I like his advice about parents' weekend best: don't ask, just go, and bring plenty of money for shopping and restaurants. I have already made our hotel reservations!

Comments

 +  Like this comment
Posted by PR, a resident of Another Palo Alto neighborhood,
on Jun 27, 2014 at 6:27 am

Beautiful, Sally! Thank you!


 +  Like this comment
Posted by ds, a resident of Leland Manor/Garland Drive,
on Jun 27, 2014 at 8:06 am

Great advice. Thanks!


 +  Like this comment
Posted by Karen, a resident of Old Palo Alto,
on Jun 27, 2014 at 2:01 pm

Another terrific and timely post, Sally!
I am reading "Letting Go: A Parents' Guide to Understanding the College Years" by Karen Levin Coburn and Madge Lawrence Treeger this week, as I grapple with the same issues. At the parent orientation that I went to this summer, they suggested having emotional talks with life advice for new freshman students well in advance of drop-off day, and striving to be calm at the actual move-in. Not sure how well that is going to go!


 +  Like this comment
Posted by CherylBac, a resident of Menlo Park,
on Jun 27, 2014 at 4:04 pm

CherylBac is a registered user.

What great tips. I'll need to look back at this when our son heads off to college...especially about parents' weekend!


 +  Like this comment
Posted by LJ, a resident of another community,
on Jun 28, 2014 at 3:38 pm

It will be interesting to see what this generation of students remembers. One pleasant memory for me was seeing the monarch butterflies migrating while Mom and I made the 18-hour drive to school. Somehow I had never seen monarchs migrating before.

Good luck with the third launch, Sally!


 +  Like this comment
Posted by Sally Torbey, a Palo Alto Online blogger,
on Jun 28, 2014 at 4:09 pm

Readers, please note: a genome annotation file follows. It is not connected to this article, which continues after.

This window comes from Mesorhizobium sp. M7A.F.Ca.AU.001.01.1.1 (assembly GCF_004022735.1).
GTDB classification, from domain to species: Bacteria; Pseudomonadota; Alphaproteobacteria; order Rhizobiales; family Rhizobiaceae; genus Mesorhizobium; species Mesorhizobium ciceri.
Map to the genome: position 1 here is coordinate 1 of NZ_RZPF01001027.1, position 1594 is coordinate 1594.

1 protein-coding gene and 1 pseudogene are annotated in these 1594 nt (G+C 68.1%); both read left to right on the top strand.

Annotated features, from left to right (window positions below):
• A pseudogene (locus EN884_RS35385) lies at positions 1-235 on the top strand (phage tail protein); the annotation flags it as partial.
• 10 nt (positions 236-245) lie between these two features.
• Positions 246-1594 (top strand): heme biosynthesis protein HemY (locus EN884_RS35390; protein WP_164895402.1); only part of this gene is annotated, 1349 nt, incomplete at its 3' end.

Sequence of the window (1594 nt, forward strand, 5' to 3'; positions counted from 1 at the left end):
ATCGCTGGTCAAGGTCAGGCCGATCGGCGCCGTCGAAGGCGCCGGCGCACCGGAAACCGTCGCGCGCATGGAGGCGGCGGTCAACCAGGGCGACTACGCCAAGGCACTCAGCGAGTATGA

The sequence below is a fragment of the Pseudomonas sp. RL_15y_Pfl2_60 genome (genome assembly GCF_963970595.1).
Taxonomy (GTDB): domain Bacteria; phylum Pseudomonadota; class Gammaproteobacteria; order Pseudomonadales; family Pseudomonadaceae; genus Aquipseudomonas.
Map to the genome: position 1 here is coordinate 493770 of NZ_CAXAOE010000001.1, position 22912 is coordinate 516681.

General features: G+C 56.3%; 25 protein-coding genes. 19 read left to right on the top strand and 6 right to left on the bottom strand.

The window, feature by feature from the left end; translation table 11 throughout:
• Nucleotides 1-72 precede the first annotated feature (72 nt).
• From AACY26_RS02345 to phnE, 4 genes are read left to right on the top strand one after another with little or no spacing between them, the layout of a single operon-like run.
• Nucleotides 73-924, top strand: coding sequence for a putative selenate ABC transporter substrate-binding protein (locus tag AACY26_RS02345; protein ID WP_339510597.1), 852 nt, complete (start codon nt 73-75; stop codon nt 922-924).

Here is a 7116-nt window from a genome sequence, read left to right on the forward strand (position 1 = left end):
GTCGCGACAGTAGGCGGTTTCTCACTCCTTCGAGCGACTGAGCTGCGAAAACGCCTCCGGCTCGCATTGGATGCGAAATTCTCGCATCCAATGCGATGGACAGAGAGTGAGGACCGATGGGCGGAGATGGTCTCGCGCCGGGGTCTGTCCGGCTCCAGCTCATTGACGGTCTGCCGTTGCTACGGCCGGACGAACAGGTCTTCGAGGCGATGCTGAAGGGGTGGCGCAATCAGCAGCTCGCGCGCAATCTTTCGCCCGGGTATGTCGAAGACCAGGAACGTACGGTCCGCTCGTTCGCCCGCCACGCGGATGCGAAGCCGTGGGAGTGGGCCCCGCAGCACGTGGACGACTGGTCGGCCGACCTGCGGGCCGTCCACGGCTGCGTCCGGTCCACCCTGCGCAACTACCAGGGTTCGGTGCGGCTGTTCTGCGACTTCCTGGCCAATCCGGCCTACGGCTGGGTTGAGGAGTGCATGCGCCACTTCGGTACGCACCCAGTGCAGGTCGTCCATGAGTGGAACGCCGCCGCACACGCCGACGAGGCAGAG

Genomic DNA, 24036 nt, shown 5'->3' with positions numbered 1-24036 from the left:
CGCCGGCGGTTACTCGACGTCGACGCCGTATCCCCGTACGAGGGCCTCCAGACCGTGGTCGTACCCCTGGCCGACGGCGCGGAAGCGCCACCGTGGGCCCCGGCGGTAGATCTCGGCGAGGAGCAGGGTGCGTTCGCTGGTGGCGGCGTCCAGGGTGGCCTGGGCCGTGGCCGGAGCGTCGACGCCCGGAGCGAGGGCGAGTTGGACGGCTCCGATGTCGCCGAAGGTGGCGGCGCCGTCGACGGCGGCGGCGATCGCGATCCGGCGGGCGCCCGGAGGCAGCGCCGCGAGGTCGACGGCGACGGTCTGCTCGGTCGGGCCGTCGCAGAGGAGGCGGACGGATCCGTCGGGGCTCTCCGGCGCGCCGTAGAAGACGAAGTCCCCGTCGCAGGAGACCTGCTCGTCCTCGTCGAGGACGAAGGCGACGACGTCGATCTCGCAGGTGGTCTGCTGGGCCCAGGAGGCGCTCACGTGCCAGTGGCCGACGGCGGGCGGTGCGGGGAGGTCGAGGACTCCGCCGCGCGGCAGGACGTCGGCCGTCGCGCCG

Sally Torbey is a registered user.

Thanks, PR!

ds, thanks for reading and commenting!

Hi Karen,
Thanks for the Letting Go book suggestion. I will definitely be reading that this summer. In terms of the moment of separation, I think Prof. Duke was giving us the heads up that the moment of leave-taking (like that of birth, death, marriage proposals, weddings, etc.) will be an event that is remembered. For those parents that can hold it together and take the opportunity to say something meaningful, great. I am incapable of that, so my plan is to say a sincere "We love you!" and get in the car really fast, and follow up with a letter. I asked my older two kids if they remembered when I dropped them off and interestingly, they both remember it exactly.

Hi CherylBac,
Thanks for reading and commenting. That day will be here before you know it!

Hi LJ,
I am curious where you saw the monarchs!


 +  Like this comment
Posted by LJ, a resident of another community,
on Jun 29, 2014 at 4:01 pm

The monarchs were crossing I-90 in New York. Mid or late September. Lots of them but not in a clump just many more than I had ever seen before.


 +  Like this comment
Posted by Laura, a resident of another community,
on Jun 30, 2014 at 10:48 am

Great article, Sally!

While dropping off our first at college and struggling to maintain composure, we listened to to the Dean of Students share his insights into the process. My favorite takeaway was his recommendation about the lack of communication from your child (especially boys) the first few months of school as they adjust:

Send a letter letting them know you're thinking of them and are enclosing a check to cover the cost of buying pizza for their new friends on the floor.
Do NOT enclose the check.
You will get a phone call within minutes of their receiving your letter!


 +  Like this comment
Posted by Sally Torbey, a Palo Alto Online blogger,
on Jul 6, 2014 at 9:15 am

Sally Torbey is a registered user.

Hi Laura!
Thanks for the tip. Sounds like a sure fire way to get in contact!